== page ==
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Biography of Jeanne Le Ber,
North America’s First Recluse

By Marie-Josée Harvey, Pastoral Ministry Notre-Dame-de-Bon-Secours Chapel, 400 Saint-Paul Street East, Montréal, QC H2Y 1H4

1. Only Daughter of a Historic Family in New France…

When Jeanne Le Ber was born, there was nothing to indicate that she was destined for a life of poverty and solitude. Her father, Jacques Le Ber, a wealthy and influential man from Normandy, France, became the most prosperous merchant in New France. Her mother, Jeanne Le Moyne, had four brothers who left their mark on the history of this land. One of them, Charles Le Moyne, founded the city of Longueuil. He, in turn, had well known sons, among them, Pierre Le Moyne d’Iberville whose many accomplishments, including keeping Hudson Bay from falling into British hands, made him a prominent figure in New France.

Montreal, then known as Ville-Marie was but fifteen years old when the Le Ber-Le Moyne family settled there. Jeanne’s parents were not the only members of her immediate family to be well known. Pierre Le Ber, one of her four brothers, was an artist and a man of great devotion. Today we are grateful to him for the “true portrait” of Marguerite Bourgeoys, which he painted shortly after the Saint’s death and which is displayed at Marguerite Bourgeoys Museum adjoining Notre-Dame-de-Bon-Secours Chapel. In addition, Jeanne Le Ber’s godparents were none other than the founders of Montreal, Paul Chomedey de Maisonneuve and Jeanne Mance, who was also the foundress of the Hôtel-Dieu,Ville-Marie’s first hospital.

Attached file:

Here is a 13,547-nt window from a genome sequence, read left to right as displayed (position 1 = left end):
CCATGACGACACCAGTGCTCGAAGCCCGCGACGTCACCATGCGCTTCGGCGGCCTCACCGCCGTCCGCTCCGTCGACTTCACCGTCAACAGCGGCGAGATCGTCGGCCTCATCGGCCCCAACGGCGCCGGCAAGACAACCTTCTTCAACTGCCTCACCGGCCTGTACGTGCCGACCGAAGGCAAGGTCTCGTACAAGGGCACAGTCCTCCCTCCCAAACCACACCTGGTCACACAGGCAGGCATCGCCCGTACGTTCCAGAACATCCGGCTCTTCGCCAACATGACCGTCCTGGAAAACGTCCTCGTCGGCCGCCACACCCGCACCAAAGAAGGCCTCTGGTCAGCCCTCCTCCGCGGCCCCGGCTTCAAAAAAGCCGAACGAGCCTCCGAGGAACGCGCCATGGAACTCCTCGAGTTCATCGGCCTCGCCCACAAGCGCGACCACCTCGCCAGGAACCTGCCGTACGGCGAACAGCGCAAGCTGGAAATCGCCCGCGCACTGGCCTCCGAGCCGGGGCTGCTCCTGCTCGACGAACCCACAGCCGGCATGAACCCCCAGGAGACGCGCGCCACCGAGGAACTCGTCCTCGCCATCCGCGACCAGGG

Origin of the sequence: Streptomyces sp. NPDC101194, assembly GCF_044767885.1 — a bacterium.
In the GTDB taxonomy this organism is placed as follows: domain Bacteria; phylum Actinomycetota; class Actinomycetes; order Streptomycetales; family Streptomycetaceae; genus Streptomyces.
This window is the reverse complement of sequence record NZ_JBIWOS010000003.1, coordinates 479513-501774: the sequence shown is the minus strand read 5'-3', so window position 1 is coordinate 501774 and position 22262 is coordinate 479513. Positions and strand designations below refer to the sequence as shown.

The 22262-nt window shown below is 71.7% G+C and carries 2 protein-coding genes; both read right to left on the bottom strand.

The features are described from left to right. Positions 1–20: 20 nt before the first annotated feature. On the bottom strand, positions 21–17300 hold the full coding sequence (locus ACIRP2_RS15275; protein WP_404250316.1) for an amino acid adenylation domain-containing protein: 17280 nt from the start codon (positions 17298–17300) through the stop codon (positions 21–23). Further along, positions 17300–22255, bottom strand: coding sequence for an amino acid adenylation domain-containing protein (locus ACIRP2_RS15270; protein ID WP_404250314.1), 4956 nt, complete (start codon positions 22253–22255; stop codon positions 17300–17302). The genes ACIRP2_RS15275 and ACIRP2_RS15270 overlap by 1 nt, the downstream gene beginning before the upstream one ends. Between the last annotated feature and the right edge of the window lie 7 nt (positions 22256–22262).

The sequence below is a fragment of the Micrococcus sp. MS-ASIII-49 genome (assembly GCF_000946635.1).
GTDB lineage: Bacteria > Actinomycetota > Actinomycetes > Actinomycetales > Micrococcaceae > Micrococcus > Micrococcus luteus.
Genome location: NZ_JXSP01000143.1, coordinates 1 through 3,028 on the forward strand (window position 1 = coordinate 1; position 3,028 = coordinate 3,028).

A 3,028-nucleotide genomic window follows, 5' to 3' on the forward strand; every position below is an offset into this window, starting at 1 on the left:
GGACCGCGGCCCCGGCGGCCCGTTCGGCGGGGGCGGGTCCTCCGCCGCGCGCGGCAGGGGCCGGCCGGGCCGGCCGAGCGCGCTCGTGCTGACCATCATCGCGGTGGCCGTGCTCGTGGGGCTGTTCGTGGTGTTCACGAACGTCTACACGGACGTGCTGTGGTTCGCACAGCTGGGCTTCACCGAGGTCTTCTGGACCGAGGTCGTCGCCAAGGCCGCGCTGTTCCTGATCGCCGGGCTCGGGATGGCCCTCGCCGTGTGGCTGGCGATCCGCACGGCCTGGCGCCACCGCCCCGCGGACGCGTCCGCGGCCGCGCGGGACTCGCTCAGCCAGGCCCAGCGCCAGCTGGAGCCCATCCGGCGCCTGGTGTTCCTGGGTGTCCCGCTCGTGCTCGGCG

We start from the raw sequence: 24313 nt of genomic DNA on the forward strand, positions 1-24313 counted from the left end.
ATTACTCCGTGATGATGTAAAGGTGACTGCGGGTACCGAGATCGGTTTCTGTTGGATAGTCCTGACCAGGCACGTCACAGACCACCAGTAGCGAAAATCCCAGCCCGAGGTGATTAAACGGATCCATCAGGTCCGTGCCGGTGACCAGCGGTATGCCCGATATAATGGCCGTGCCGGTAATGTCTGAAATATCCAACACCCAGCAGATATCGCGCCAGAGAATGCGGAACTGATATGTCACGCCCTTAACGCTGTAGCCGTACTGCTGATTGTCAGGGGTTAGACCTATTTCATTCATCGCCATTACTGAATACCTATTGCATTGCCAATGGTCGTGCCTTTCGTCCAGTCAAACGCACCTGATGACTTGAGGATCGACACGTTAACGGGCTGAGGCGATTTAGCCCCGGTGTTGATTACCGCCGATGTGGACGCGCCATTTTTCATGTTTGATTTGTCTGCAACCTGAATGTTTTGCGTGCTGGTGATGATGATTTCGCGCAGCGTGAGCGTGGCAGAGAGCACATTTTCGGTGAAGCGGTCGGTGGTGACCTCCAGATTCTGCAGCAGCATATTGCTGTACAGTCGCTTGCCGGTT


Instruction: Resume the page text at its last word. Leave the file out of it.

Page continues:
2. Day by Day, her Vocation Emerges

As a child, Jeanne was part of a loving family and first learned about God from her parents. The very turbulent social context of the time was reflected even in children’s games. The violent confrontations between the French and the Iroquois natives were frequent. Jeanne’s heart, however, remained gentle: “Even at play, young Jeanne favoured peace.” wrote Denise Lamarche, CND. Also, when visiting her godmother, Jeanne Mance, at the Hotel-Dieu Hospital, she met the sick and spoke of God with them.